Election rematch set for Senate District 25
An Oregon State Representative who is looking to switch offices in the upcoming election has never been afraid to face down his caucus for a cause he believes in.
When Senate Bill 1049, related to redirecting a portion of employee contributions into Public Employees Retirement System (PERS) toward a new account, was making its way through Salem, Rep. Chris Gorsek, D-Troutdale, made a stand against his party.
"That was politically very difficult going against my caucus as most voted in favor of it," said Gorsek, who not only voted against SB 1049 but argued against it. "But I felt so strongly in favor of workers' fairness that I ignored the pressure and irritation from (the other Democrats)."
In the end, SB 1049 passed, with opposition coming from Gorsek, a handful of Democrats, and the majority of Republicans.
"We all have political differences, but when somebody needs assistance I don't care what party they are," Gorsek said. "Whoever needs help I want to help them."
Gorsek is a Troutdale resident, who has called East Multnomah County his home for more than 15 years. He was first elected to House District 49 in 2012, and quickly focused on education and increased transparency in Salem.
As a legislator, he has also advocated for justice reform — drawing on his seven years experience serving as a Portland Police Bureau officer and as a professor teaching geography and criminal justice at Mt. Hood Community College.
And though he recently was elected to his fourth term in the House of Representatives, Gorsek decided to vie for a change. Now he is running as the Democratic nominee for the soon-to-be vacant Senate District 25 seat.
"I have always wanted to be able to move to the Senate because not only do they pass bills, but they also work on appointments made by the governor," Gorsek said.
The seat, which represents Fairview, Gresham, Troutdale and Wood Village, is open after longtime Senator Laurie Monnes Anderson decided not to run for reelection. Gorsek did not want to run against Monnes Anderson, so her departure opened the opportunity. He will face off against Justin Hwang, the Republican nominee. The two previously ran against one another for HD 49.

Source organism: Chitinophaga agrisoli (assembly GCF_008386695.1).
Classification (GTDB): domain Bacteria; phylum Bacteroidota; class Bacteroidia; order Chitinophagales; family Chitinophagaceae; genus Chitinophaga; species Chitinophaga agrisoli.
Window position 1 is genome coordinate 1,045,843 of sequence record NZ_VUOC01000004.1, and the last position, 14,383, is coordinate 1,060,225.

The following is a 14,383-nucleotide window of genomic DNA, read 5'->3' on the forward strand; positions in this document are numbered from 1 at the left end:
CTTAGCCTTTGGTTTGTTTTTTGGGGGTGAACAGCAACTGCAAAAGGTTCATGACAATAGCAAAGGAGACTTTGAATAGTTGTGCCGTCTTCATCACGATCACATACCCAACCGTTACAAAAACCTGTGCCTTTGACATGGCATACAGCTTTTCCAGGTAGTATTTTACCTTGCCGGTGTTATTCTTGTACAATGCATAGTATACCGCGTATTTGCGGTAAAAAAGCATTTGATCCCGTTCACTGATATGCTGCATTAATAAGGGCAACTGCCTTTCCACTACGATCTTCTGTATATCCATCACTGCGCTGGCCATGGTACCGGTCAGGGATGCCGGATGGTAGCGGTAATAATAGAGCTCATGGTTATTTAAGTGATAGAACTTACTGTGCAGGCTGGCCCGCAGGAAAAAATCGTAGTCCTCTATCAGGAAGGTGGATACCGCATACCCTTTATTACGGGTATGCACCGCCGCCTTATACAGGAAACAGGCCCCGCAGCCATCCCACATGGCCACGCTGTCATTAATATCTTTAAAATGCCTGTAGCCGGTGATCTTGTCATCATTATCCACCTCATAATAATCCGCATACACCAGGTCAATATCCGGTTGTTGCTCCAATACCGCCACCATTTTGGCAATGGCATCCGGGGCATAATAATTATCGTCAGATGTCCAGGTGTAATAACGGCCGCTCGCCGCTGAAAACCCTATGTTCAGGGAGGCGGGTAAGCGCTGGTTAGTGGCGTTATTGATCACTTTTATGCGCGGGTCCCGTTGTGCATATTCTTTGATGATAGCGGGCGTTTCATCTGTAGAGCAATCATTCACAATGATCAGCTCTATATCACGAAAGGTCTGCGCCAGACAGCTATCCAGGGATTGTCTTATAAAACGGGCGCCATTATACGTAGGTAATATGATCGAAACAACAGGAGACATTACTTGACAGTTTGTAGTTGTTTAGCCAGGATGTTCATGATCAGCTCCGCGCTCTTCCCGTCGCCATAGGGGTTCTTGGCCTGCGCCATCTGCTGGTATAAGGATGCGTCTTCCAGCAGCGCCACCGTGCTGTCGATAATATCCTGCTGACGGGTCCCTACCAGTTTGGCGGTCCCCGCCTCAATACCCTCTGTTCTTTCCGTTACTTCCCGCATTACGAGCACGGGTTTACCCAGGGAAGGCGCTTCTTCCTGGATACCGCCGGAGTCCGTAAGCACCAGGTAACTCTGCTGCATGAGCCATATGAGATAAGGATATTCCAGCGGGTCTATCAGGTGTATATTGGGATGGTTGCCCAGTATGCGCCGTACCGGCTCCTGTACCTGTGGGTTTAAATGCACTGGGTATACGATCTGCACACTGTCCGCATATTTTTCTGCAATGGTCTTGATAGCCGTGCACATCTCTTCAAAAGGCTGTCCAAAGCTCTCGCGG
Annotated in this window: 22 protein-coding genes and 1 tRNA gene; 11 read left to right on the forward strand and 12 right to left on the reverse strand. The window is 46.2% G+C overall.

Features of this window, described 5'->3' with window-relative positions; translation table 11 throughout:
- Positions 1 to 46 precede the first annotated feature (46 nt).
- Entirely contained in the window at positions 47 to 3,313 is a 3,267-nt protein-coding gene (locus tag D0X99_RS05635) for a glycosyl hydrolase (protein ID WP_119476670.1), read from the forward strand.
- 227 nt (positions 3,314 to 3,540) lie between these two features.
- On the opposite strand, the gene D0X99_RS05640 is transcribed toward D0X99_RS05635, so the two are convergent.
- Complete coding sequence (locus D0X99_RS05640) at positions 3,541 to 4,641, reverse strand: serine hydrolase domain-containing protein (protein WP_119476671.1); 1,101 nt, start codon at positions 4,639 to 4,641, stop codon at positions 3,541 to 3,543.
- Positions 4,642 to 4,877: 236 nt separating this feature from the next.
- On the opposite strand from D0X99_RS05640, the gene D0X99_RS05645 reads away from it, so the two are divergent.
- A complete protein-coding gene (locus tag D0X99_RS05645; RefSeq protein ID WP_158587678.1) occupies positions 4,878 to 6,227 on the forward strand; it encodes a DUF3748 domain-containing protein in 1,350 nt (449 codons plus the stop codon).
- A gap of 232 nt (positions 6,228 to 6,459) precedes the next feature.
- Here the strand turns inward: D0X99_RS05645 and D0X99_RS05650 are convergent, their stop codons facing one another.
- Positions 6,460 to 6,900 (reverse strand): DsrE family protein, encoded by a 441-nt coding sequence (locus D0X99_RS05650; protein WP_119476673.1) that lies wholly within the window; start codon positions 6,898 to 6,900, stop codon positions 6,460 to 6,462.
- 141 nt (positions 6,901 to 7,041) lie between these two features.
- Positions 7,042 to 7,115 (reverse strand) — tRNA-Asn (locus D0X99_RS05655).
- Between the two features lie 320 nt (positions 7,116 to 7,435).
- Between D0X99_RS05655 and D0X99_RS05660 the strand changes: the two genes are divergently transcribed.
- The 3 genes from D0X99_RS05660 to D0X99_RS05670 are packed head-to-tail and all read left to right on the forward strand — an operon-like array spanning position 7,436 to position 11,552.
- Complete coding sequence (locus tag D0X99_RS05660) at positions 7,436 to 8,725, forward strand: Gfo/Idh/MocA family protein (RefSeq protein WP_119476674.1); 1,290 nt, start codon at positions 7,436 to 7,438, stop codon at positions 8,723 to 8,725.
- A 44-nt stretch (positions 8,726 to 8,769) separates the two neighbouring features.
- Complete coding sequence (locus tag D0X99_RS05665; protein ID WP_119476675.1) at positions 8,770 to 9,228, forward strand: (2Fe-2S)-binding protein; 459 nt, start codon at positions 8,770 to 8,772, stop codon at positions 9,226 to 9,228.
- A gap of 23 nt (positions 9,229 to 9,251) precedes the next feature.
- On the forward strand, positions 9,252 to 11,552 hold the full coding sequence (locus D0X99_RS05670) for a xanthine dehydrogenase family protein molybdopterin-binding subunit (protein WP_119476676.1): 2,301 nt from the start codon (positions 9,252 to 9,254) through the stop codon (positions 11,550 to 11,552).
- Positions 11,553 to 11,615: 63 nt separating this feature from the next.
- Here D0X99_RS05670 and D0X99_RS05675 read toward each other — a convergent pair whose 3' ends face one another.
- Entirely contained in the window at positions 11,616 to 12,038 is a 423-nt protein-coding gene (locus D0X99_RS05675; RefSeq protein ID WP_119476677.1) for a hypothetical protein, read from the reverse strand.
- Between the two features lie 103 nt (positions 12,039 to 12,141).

"I will work very hard for everybody in my district," Gorsek said.
As a professor, Gorsek has his finger on the pulse of community colleges and the many issues they face.
One weird issue with funding is a community college must match any money from the state before they can use it, a bizarre requirement made bullet-proof because it is in the Oregon Constitution. That is something Gorsek wants to get changed in the coming years.
He also stressed the importance of securing more funding for Mt. Hood Community College by backing a bond measure.
"The last attempt was not well executed," he said. "Mt. Hood is a great institution, but it has so many infrastructure problems. We need to plan in advance and get local leaders, teachers, everyone on board."
Gorsek sees the things happening in East Multnomah County, in terms of law enforcement, as a roadmap for the rest of the state. He wants to continue promoting dialogues to bring everyone to the table. Recently he joined a criminal justice reform alongside Multnomah County Sheriff Mike Reese and several community activists.
"Yes there are problems, but we can reduce them through dialogue," he said.
He is working on legislation to bring body cameras to every law enforcement agency across the state.
"The documentation of police activities need to be consistent and available for the public to see," Gorsek said. "It would expose bad policy and good procedures."
An example is a juvenile justice bill that Gorsek got passed, which allowed for the filming of police interviews with juveniles in custody. Before, those were untapped leading to situations where officers could pressure juveniles into giving certain answers.
For homelessness, Gorsek wants to use public-private partnerships to bring more affordable housing to East Multnomah County.
Continuing COVID-19 recovery is also a key to his campaign.
"If you look at other state's COVID rates, many are in much worse positions," he said. "Many of the decisions have been positive in protecting people from a full-blown spread of the disease. But we need to help those balancing home, school, and work."
Some of that includes communicating with businesses, as they understand what they are able to manage in terms of reopening. Gorsek said Salem needs to listen if a business owner said they are able to safely move forward.
For Gorsek, the key in being a good elected official is maintaining a connection to his community. Often, he teaches a course at MHCC in the morning, drives down to Salem later in the day to advocate for bills, and then returns that evening to teach another class.
"It can make for a long day, but we need citizen legislators who are still connected to the people they serve," Gorsek said. "It is my greatest honor to represent East County."
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